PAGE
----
THE horrific wildfire that is consuming large swathes of Fort McMurray, Alberta, has already broken Canadian records for calamities fuelled by climate change. The fire surpassed the economic damage wrought by Quebec’s multibillion-dollar ice storm in 1998 and even southern Alberta’s biblical $2 billion deluge in 2013. The boreal inferno, which mushroomed exponentially like some airborne virus, not only forced the perilous evacuation of 80,000 Canadians from the corporate mining outpost, but also consumed nearly 2,400 buildings. Twitchy bankers and nervous insurers now peg the unprecedented firestorm as Canada’s costliest natural disaster.
It is no accident that the fire sprang up amid Canada’s climate change debate in one of the nation’s most disturbed northern landscapes. All around Fort McMurray, pipelines, roads, seismic lines and mining pits occupy huge chunks of the forest like an industrial octopus. Humans most likely started the blaze, but climate change helped propel the flames into a storm that made its own lightning and has left behind an estimated $10 billion in damage.
The unfolding horror show caught the young government of Prime Minister Justin Trudeau at an interesting juncture. Unlike his predecessor, Stephen Harper — an ideologue who championed pipelines, muzzled climate change scientists and attacked environmentalists with malice — Trudeau has changed the tone. He ended the censorship of scientists and personally played a prominent role at the recent Paris COP21 conference on climate change. But he has not yet departed from Harper’s “drill, baby, drill” national narrative. He now promotes oil-export pipelines and wind farms in the same sentence. Contrary to overwhelming scientific evidence, Trudeau acts as though sunny rhetoric on curbing emissions will somehow win more markets for what has become an uneconomic crude. At current oil prices, most oil sand miners are bleeding cash.
Even Trudeau’s response to the climate-inspired disaster was somewhat oily, though sadly demonstrative of the business-as-usual attitude. On May 4, he abruptly criticised Green Party leader Elizabeth May for spelling out the obvious: that the fiery consumption of Fort McMurray and the global climate crisis are linked. “Any time we try to make a political argument on one particular disaster, I think it’s a bit of shortcut that can sometimes not have the desired outcome,” Trudeau countered. “There have always been fires.”
But that’s not true in a world destabilised by an increasingly human-engineered atmosphere. For more than a decade now, Canada’s federal foresters and climate change experts have documented a plethora of bad trends. Warming temperatures have not only increased the area burned by wildfire, but also extended the length of the fire season. Thanks to climate change, patterns of natural forest renewal by fire have been thrown off-kilter. The more frequent and more disastrous blazes have also bankrupted provincial fire-fighting budgets.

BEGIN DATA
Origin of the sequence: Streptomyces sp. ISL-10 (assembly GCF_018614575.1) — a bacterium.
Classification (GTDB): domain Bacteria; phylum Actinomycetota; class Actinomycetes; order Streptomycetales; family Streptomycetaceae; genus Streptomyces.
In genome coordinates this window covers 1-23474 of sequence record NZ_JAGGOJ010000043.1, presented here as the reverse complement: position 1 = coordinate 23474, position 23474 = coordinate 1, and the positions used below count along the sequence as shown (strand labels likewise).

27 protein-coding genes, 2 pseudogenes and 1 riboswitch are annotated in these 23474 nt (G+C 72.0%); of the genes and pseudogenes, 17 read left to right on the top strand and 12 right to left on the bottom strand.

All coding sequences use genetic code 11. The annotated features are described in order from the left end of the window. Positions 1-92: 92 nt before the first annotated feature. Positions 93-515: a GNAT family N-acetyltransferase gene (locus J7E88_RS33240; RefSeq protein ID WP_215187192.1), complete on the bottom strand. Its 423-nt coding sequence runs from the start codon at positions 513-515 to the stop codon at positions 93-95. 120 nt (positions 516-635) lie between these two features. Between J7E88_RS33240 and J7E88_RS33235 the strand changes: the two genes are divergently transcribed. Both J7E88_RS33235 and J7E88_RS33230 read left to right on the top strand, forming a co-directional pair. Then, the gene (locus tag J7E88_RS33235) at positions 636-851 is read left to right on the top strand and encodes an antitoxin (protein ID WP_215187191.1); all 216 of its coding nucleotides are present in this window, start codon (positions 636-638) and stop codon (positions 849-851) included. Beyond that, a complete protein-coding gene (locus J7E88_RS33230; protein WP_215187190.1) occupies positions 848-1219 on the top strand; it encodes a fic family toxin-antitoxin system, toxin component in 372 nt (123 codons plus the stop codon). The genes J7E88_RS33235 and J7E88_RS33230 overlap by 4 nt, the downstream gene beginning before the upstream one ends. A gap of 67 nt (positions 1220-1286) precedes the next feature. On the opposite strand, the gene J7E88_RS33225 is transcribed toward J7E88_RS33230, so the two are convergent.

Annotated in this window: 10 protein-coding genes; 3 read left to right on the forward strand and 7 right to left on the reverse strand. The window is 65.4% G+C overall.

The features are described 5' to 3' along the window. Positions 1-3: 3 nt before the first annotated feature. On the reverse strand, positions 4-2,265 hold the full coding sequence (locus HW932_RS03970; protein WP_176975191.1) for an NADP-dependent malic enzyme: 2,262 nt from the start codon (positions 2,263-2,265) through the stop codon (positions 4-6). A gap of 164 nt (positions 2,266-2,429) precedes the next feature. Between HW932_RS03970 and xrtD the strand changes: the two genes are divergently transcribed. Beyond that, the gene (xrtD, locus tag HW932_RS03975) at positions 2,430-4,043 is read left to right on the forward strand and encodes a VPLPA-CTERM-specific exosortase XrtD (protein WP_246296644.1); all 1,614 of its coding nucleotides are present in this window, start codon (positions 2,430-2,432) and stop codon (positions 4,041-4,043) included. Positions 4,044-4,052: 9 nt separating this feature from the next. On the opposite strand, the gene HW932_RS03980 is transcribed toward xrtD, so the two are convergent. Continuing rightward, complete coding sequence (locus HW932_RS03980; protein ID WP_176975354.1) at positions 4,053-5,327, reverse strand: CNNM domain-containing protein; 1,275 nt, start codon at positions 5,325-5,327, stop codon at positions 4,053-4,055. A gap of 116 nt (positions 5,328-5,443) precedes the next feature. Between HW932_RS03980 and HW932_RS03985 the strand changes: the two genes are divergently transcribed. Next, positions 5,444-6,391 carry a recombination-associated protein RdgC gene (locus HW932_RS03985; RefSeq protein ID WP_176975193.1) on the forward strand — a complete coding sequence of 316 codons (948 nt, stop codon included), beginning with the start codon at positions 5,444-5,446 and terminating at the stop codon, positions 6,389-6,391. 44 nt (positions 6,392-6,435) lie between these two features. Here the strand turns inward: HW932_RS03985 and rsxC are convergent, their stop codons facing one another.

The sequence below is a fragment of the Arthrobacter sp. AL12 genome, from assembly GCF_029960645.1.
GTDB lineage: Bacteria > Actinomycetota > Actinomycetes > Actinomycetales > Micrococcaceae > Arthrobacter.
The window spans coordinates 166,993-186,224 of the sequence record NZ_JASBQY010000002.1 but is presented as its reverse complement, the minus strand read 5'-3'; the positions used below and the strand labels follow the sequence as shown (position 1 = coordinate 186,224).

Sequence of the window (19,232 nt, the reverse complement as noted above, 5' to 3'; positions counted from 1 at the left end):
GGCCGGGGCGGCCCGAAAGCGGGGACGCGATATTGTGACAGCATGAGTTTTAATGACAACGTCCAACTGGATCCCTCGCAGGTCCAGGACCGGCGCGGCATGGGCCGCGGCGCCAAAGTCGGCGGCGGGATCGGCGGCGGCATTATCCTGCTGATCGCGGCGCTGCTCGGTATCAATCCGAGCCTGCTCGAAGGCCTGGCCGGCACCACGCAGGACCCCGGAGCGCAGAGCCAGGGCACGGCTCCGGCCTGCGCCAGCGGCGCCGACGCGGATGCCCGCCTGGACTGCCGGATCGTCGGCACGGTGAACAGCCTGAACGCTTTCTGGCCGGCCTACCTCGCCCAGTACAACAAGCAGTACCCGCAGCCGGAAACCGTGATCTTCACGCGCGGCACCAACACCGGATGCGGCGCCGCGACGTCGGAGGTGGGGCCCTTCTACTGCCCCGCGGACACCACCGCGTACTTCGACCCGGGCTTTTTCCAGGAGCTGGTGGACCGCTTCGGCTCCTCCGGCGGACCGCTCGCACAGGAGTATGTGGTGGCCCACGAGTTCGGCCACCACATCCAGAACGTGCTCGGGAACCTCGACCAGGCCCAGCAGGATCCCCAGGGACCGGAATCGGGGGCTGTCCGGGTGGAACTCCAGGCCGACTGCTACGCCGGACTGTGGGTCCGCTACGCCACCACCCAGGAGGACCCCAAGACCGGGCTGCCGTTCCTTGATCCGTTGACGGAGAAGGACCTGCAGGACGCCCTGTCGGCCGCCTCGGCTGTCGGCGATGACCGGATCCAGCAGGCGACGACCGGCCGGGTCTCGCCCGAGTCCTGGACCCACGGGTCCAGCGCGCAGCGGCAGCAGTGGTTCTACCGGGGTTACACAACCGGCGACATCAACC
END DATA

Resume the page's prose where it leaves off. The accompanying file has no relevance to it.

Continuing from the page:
Canada is home to a third of the world’s great boreal forest. It supplies Canadians with $700 billion worth of life-supporting services each year and remains one of the world’s important climate and water regulators. Yet the hotter and drier it gets, the more easily it will succumb to fire, disease and insects. As early as 2003, Canadian forestry experts made the inconvenient prediction that “it is unlikely that there will be sufficient resources to respond to increasing fire”. This, of course, all came to pass in the ashes of Fort McMurray.
Anyone who doesn’t work in oil sands grasped the disaster’s smoky irony. The fire consumed sections of the business centre of this dirty industry. Bitumen, a tarry mess trapped in oil sands, has one of the highest carbon footprints of any hydrocarbon on the planet and is more impure than Mexican or Venezuelan sour crudes. As a consequence, the energy required to extract and upgrade 2.4 million barrels a day of oil sands has made the energy megaproject Canada’s single largest source of greenhouse gases.
Thanks to unchecked growth and the lack of a national carbon plan, forest-drying emissions from the nation’s oil and gas sector recently surpassed those of Canada’s immense transportation sector. Moreover, despite historically low oil prices, the industry now wants to double production, which would worsen emission trends. As a consequence, the oil sands and their climate-denying supporters have become an almost unmovable boulder on the road to constraining national carbon emissions. The project’s scale also explains why federal promises, made in 2006 to reduce Canadian emissions by 20 per cent by 2020 and 65 per cent by 2050, have all come to naught. “There is no way Canada can come close to meeting its greenhouse gas targets by expanding bitumen production,” says David Schindler, one of Canada’s top scientists. Simply put, there’s no way Trudeau can make a dent in climate change without limiting — and then shrinking — Canada’s chief carbon-maker.
That’s the blunt choice facing the Trudeau government: it can act now to save Canada’s endangered northern forests and honour the country’s commitment to a green future, or it can support a doomed and ruinous crude. It can’t do both.
Any clear-eyed observer would realise that high-cost, high-carbon oil sands extraction must shrink over time. Canada gambled on a resource boom that has fizzled and overproduced a high-risk “garbage” crude. Carbon pricing and climate change — opportunities and risks, respectively, the country collectively denied — point to only one rational destiny for the oil sands: contraction. And so, now Trudeau must act unconventionally, boldly pushing his oil-exporting nation to lead the charge against climate disruption.
—By arrangement with Foreign Policy-The Washington Post
Published in Dawn, May 13th, 2016